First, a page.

Resolved , That, believing in principles before men, we will not support by our votes, at the coming elections, any candidates who will not pledge themselves faithfully to advocate our wants, and insist upon what we believe to be our wants and shall enforce strict responsibility to such pledges.
Resolved , That we demand,
1st. That all elections. National, State and Local, shall be by secret ballot.
2nd. That no man shall be ineligible to office by reason of sect or color.
3rd. That trial by Jury of peers is a right not to be withheld from any man, and we demand admission to the Jury list, as well as the Poll list.
4th. That thinking Major-General Schofield for his General Order, No. 2, March 15th , 1867, we demand that the "prohibition of whipping or maiming as a punishment of any crime, misdemeanor, or offence," be made part of organic law of the State.
5th. That while we are willing, to the utmost of our ability, to bear our share of the necessary burden of taxation, we demand equal distribution between person and property, and that careful provision be made in the State Constitution, and Legislatures hereafter assembled under its provisions, to prevent absolutely, and forever, the payment, by taxation, directly or indirectly, or any debt contracted by any State, or Corporation, for the support of the late Confederacy, or the armies thereof.
6th. That, believing ignorance to be, the fruitful parent of crime, wrong and discord, we demand extraordinary State provision for the free education of the young of all classes.
7th. That we deprecate the attempt, wherever or however made, to deter us from the free and untrammeled exercise of the franchise, and look with contempt upon any who are willing to sell this dear bought right for "a mess of pottage."
8th That; believing we ask no more than justice and safety demand, we pledge ourselves to support, by our votes, men committed to the principles set forth herein, and no others-and firmly realizing that union is strength, we will lay aside all private dissensions, and unite as one man in support of those candidates whose nominations are ratified at mass meetings, to be held at the call of the Executive Committee.
On motion, an Executive Committee was appointed, with power to fill vacancies, and it was made part of the duties to wait upon General Echols, and other prominent citizens, and request them to address the freedmen at such time and places as may be convenient. Delegates were also appointed to the Convention to meet at Richmond, April 17th. Rev. N. C. Brackett, Superintendent of the Freedmen's Schools, and Philip Roselle, (colored), were chosen delegates to said Constitution.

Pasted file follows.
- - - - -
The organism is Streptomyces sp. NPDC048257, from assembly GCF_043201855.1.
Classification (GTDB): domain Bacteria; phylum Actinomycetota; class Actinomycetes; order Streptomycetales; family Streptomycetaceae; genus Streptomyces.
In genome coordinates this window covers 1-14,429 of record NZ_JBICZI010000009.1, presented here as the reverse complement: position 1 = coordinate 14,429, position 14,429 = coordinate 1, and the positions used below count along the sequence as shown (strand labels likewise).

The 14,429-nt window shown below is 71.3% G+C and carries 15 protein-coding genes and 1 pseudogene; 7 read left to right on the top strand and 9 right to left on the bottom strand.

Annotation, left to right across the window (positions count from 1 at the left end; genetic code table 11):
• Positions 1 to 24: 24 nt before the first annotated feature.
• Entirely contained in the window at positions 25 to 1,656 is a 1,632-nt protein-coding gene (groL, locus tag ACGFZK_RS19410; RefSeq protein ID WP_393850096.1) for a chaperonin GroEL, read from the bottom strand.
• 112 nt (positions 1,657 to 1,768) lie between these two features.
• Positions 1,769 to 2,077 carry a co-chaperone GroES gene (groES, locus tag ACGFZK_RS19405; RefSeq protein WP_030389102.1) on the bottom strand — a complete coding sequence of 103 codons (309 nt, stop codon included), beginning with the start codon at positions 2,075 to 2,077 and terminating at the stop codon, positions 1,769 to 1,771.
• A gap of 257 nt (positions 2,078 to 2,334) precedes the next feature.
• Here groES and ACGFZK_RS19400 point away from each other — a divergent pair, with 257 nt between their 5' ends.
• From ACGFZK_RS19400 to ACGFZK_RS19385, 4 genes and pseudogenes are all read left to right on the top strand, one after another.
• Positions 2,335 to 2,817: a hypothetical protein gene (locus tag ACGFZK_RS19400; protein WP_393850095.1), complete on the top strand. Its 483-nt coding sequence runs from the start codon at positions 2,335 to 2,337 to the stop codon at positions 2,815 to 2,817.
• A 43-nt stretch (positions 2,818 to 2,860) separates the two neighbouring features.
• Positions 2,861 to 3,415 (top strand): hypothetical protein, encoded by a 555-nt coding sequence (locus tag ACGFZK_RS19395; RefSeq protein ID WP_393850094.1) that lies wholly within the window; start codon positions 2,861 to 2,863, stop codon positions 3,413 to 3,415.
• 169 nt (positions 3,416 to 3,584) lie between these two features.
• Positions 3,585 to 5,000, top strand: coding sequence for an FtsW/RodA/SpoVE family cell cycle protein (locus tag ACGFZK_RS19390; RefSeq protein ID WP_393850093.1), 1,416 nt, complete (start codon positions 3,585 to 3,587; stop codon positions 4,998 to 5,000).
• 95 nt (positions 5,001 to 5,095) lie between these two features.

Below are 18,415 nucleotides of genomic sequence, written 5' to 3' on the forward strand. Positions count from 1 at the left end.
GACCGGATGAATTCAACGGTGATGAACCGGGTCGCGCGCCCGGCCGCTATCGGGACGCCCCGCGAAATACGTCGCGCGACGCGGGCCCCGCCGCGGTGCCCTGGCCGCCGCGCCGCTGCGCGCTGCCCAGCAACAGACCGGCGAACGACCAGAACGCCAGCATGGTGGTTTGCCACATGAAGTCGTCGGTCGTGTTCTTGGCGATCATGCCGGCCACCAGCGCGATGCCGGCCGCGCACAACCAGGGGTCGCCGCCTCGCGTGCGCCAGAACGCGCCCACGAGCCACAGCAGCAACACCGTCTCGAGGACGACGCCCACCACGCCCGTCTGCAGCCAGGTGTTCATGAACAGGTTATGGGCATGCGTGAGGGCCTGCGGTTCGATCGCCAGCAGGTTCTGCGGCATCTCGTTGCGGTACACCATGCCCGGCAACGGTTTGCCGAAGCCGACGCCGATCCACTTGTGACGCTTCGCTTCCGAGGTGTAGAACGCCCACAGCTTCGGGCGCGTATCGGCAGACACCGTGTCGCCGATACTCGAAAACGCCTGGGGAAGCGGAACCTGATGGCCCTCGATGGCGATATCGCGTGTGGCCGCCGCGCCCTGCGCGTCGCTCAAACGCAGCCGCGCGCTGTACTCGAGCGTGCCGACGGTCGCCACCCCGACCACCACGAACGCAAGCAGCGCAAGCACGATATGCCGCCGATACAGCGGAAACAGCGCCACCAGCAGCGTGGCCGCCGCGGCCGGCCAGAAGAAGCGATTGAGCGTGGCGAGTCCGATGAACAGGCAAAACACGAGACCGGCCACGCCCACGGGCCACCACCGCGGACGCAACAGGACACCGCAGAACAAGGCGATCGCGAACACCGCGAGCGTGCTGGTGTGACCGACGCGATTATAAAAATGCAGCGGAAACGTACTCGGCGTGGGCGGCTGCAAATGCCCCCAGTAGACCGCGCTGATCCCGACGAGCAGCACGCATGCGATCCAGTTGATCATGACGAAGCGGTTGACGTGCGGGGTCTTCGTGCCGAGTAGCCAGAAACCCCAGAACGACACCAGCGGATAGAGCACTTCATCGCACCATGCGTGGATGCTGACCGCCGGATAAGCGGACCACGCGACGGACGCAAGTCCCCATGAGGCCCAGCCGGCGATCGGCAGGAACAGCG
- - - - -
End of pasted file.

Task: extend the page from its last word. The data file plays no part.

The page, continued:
(Column 01)Summary: William Marshall was jailed last week in Staunton, charged with raping Mrs. Elizabeth. White of Fishersville.
(Names in announcement: Wm. Marshall, Eliz. M. White)Full Text of Article:Local News--Child Found
On Wednesday last, the 17th instant, a man by the name of Wm. Marshall was committed to the jail of this place charged with having committed rape upon the person of Mrs. Eliz. M. White, living near Fishersville in this county.
(Column 01)Summary: The remains of an infant were plowed up on a lot near Burke's Foundry last Saturday. The body was so decayed that the child's race could not be ascertained.
(Names in announcement: Rev. Wm. S. Baird)Full Text of Article:Marriages
On last Saturday, the remains of an infant were plowed up, on the lot formerly owned by the Rev. Wm. S. Baird, near Burke's Foundry. It had been buried there by some unknown individual, and was so badly decayed that it could not be ascertained whether it was a white or black child, but from the appearance of the hair on its head it was supposed to have been white.
(Column 03)Summary: Joseph Wilson and Margaret Wilson were married on April 4 at the home of Alex. Brownlee, the bride's father, by Rev. Pinkerton.Marriages
(Names in announcement: Alex. Brownlee, Rev. Pinkerton, Joseph Wilson, Margaret Wilson)
(Column 03)Summary: William Miller and Mary Brownlee were married on April 4 at the home of the bride's father, Alex. Brownlee, by Rev. Pinkerton.Marriages
(Names in announcement: Mary S. Brownlee, Wm. C. Miller, Alex. Brownlee, Rev. Pinkerton)
(Column 03)Summary: William Vance Jr. and Helen Jenkins, formerly of Rockingham, were married at the home of George Vance on April 11 by Rev. S. F. Butts.Marriages
(Names in announcement: Rev. S. F. Butts, Geo. Vance, William VanceJr., Helen M. Jenkins)
(Column 03)Summary: Robert Phares, of West Virginia, and Phebe Jane Waybright were married on April 11 at the home of Capt. John Waybright by Rev. S. F. Butts.Deaths
(Names in announcement: Capt. John Waybright, Robert Phares, Rev. S. F. Butts, Phebe Jane Waybright)
(Column 03)Summary: Mary Hanrahan, the widow of Patrick Hanrahan and originally from Ireland, died at the home of W. H. Tams on April 21. She was 55 years old.
(Names in announcement: W. H. Tams, Mary Hanrahan, Patrick Hanrahan)